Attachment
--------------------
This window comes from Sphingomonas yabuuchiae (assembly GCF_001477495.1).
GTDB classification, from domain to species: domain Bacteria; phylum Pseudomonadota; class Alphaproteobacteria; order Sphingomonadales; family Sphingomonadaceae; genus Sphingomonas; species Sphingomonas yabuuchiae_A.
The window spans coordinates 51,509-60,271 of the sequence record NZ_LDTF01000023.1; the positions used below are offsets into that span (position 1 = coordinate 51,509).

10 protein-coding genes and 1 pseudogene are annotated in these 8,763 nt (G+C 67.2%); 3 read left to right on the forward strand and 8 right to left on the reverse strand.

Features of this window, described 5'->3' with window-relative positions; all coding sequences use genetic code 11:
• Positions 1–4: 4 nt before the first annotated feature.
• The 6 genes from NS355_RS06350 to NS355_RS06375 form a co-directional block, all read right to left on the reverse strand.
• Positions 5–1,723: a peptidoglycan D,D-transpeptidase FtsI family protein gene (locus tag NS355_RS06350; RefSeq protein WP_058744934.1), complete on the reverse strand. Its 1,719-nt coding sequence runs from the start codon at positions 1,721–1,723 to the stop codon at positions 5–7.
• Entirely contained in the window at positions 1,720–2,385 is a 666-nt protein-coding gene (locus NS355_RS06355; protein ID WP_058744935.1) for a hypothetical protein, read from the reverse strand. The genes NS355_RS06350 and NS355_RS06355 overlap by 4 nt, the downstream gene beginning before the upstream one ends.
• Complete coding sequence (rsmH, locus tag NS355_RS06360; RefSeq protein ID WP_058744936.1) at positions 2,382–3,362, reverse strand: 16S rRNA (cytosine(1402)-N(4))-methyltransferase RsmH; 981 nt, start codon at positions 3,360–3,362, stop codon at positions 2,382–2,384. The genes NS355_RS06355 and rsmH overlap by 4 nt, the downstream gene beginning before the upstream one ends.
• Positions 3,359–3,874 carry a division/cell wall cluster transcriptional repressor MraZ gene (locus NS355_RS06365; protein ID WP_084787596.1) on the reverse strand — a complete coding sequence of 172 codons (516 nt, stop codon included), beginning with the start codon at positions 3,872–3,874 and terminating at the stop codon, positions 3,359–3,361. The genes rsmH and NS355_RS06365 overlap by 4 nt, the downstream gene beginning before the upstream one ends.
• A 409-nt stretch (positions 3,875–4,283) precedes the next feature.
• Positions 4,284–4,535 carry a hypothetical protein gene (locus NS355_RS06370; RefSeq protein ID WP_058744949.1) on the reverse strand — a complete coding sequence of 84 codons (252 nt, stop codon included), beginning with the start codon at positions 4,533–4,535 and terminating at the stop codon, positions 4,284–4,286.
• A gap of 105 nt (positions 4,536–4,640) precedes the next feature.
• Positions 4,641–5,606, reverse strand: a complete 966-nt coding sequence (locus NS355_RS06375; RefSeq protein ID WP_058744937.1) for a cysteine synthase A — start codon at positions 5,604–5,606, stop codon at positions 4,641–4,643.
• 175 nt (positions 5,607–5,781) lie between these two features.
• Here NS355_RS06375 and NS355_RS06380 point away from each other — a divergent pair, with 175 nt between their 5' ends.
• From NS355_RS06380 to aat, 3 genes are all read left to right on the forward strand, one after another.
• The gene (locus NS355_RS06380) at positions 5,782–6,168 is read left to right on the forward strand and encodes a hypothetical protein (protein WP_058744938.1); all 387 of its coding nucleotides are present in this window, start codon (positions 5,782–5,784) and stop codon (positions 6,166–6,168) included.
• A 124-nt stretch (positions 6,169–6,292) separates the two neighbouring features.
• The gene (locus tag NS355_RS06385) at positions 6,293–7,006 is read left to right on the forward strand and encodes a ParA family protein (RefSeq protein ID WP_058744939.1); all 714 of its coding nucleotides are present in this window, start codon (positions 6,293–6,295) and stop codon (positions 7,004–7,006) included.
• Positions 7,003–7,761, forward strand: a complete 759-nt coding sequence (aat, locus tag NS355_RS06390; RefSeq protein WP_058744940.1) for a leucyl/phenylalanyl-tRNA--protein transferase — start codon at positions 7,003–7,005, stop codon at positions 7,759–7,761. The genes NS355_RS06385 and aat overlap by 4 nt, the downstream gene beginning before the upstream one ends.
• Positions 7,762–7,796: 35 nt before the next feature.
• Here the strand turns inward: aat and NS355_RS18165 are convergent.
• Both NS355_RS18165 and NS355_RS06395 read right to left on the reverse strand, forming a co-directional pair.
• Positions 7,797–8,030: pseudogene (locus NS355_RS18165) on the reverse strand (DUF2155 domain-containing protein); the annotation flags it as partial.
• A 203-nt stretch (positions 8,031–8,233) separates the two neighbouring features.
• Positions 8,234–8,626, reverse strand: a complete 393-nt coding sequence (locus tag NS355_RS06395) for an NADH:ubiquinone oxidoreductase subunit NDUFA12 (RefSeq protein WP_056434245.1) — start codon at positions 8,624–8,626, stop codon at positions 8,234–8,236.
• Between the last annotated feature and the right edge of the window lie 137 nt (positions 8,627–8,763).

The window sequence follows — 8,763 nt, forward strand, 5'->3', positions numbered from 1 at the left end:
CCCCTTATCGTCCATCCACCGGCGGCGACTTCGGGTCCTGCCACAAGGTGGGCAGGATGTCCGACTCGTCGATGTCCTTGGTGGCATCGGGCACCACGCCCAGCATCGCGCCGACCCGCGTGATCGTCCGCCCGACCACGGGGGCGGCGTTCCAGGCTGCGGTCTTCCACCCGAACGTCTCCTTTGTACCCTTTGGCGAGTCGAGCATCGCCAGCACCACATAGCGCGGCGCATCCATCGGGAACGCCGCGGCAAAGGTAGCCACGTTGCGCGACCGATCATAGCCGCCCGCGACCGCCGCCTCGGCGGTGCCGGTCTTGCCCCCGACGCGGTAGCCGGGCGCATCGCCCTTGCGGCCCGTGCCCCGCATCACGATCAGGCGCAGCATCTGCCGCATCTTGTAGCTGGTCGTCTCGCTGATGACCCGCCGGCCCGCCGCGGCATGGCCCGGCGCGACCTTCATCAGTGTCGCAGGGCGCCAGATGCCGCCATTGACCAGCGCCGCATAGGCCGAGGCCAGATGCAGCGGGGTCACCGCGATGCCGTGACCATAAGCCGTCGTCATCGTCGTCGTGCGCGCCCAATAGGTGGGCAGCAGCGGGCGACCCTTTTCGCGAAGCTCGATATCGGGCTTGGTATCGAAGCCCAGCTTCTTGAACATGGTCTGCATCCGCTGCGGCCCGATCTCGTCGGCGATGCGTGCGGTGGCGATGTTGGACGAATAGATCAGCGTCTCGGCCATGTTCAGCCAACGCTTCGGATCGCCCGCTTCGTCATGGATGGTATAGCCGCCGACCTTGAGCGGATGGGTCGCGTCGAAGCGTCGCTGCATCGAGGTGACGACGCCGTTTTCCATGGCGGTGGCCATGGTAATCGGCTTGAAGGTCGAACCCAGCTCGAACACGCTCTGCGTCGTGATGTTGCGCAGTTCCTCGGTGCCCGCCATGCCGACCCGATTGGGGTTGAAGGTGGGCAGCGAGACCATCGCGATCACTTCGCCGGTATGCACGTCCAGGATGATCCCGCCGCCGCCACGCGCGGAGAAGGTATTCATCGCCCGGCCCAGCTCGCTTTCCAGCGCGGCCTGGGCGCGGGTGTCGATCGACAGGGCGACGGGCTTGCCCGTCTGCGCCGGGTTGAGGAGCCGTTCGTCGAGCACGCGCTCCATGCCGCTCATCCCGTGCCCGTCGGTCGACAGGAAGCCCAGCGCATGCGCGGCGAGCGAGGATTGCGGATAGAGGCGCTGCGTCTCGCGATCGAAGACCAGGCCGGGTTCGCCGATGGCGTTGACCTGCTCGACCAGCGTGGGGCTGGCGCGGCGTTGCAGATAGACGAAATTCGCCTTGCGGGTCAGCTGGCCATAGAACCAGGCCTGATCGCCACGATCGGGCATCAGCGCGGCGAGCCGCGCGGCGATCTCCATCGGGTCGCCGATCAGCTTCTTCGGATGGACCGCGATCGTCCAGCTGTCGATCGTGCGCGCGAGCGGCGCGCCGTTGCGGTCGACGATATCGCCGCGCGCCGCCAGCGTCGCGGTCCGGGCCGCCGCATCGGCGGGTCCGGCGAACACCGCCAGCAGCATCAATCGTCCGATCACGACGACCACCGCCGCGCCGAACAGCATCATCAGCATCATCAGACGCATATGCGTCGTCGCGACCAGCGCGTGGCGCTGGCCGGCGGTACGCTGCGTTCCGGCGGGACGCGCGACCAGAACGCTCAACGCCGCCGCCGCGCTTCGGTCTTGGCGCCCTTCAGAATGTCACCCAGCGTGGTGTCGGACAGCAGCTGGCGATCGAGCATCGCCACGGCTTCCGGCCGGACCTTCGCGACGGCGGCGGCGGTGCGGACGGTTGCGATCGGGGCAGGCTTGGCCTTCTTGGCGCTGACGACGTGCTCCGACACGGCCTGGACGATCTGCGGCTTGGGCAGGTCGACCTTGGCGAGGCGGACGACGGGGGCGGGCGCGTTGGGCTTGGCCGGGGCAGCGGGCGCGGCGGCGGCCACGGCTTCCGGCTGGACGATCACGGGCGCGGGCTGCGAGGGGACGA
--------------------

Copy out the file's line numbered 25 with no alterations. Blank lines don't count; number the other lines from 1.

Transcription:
• Both NS355_RS18165 and NS355_RS06395 read right to left on the reverse strand, forming a co-directional pair.